I remember times in my late teens and early twenties when I shuddered with joy. At nothing in particular, just with sheer happiness at being alive and walking down the street or sitting on the porch, or some other mundane moment. I remember when so many things were new. When I noticed the differences in things more than the similarities. I wouldn’t describe myself as jaded or cynical but I am not young anymore. I’m probably quite a lot younger than others my age – and I think not having kids is a large part of that. (In my late twenties, I expressed the notion that one probably does not fully “grow up” until they’ve had children. I still subscribe to that … for the most part.)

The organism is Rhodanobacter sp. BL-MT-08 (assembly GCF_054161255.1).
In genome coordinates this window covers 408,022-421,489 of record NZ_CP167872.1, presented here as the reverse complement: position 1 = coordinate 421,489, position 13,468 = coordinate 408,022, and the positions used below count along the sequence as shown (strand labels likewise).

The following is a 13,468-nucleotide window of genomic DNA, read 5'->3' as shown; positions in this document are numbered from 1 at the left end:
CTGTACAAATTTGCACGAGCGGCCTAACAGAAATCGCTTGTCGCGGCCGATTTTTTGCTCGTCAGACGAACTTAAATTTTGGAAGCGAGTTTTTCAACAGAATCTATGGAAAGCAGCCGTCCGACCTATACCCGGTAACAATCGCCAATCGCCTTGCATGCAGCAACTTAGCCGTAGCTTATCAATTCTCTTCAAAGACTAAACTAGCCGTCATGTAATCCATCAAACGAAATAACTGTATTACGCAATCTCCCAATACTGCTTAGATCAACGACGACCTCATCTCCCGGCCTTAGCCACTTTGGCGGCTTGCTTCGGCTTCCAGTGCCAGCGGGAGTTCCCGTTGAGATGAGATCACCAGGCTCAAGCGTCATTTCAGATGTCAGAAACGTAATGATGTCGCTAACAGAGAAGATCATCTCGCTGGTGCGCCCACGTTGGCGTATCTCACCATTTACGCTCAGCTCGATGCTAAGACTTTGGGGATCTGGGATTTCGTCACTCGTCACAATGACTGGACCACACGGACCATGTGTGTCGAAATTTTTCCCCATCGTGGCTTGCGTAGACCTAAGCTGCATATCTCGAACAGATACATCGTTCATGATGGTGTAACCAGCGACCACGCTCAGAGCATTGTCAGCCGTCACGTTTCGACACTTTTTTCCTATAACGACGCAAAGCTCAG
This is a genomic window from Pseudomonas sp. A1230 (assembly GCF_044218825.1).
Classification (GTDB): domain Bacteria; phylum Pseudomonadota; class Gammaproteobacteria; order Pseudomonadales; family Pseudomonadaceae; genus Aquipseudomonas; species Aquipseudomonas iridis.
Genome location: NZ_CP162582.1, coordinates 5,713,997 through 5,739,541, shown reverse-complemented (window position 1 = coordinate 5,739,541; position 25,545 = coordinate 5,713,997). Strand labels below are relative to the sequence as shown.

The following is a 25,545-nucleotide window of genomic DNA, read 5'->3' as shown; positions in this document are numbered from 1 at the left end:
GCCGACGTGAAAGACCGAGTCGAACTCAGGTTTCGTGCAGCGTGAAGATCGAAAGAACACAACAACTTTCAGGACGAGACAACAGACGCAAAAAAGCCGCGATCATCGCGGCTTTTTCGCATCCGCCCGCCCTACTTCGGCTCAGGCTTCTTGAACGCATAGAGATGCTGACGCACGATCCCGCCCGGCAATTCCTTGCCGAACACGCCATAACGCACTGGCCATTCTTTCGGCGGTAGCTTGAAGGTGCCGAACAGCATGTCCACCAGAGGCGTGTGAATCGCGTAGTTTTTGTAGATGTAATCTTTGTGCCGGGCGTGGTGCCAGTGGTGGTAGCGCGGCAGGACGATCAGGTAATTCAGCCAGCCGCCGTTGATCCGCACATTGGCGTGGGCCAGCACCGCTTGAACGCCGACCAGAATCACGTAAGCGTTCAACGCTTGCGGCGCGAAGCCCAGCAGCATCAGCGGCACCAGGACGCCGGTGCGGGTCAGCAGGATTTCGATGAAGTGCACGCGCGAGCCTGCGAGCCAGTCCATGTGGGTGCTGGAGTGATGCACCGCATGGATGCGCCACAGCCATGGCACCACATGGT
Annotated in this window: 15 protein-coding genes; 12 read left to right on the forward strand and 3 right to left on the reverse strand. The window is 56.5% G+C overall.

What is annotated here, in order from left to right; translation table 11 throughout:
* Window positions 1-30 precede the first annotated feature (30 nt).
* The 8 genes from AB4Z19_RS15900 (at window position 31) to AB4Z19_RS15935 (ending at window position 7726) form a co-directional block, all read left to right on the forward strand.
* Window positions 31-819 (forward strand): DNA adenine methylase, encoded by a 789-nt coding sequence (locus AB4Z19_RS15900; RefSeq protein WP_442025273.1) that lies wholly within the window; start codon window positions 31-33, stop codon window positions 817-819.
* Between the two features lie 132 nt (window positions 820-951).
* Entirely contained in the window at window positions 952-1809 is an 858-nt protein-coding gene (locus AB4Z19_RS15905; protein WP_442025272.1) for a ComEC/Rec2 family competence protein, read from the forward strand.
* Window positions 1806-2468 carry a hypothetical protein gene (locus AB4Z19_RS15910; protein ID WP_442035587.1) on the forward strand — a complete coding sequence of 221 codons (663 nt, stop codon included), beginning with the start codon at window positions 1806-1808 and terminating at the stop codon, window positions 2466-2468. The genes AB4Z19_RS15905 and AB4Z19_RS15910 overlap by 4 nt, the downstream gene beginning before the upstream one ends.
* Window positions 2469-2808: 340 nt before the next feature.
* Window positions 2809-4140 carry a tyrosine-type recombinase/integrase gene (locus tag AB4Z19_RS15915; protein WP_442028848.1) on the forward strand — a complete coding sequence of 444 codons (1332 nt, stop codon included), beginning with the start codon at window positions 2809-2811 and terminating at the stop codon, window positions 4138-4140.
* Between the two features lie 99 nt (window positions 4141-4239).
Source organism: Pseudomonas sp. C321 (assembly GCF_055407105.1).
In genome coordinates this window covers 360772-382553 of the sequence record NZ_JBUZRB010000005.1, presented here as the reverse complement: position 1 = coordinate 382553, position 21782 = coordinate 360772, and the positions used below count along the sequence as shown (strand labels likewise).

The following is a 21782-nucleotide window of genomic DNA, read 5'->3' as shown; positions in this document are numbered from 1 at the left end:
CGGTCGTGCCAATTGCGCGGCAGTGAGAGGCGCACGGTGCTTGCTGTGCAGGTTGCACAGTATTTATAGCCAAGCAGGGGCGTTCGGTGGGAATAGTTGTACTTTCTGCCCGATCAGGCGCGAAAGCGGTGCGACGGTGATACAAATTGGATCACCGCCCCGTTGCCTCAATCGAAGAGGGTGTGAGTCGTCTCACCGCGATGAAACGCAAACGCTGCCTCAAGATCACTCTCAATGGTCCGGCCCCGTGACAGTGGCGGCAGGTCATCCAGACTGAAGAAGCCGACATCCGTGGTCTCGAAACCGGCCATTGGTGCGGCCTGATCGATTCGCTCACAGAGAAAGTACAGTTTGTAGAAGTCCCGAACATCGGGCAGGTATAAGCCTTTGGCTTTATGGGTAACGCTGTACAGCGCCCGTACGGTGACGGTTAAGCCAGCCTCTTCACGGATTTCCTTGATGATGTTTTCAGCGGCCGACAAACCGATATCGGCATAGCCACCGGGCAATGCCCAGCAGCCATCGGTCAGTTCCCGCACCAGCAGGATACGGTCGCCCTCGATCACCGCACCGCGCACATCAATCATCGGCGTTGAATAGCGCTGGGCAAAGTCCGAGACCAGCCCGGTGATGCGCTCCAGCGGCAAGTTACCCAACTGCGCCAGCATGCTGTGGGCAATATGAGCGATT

The castle transported me. I felt a bit like a cartoon character in “WOWEE!” mode, all big eyes and dropped jaw. Or like Daffy Duck in one of his rare moments of triumph but minus the next moment where it all goes horribly wrong.
After my first visit to the UK when I was 18, I couldn’t wait to return. The way I described it: “it’s like the colours are brighter there.” It was all heightened sensation from the excitement, newness and slight scariness.
The castle was a bit like that. A lot like that. It was better than real life. It was astonishing and thrilling.
I recommend it.
I took over 400 photos. They can recreate some of the thrill for me but they won’t do the castle justice. You really should just go there.
But would I hold out on you?
After I took some photos of the exterior to get an idea of the moat, I went to the front gate.
[i] I had hoped to call home from London but all of the call boxes I came across were ripe with vomit, urine, and I-don’t-want-to-know-what.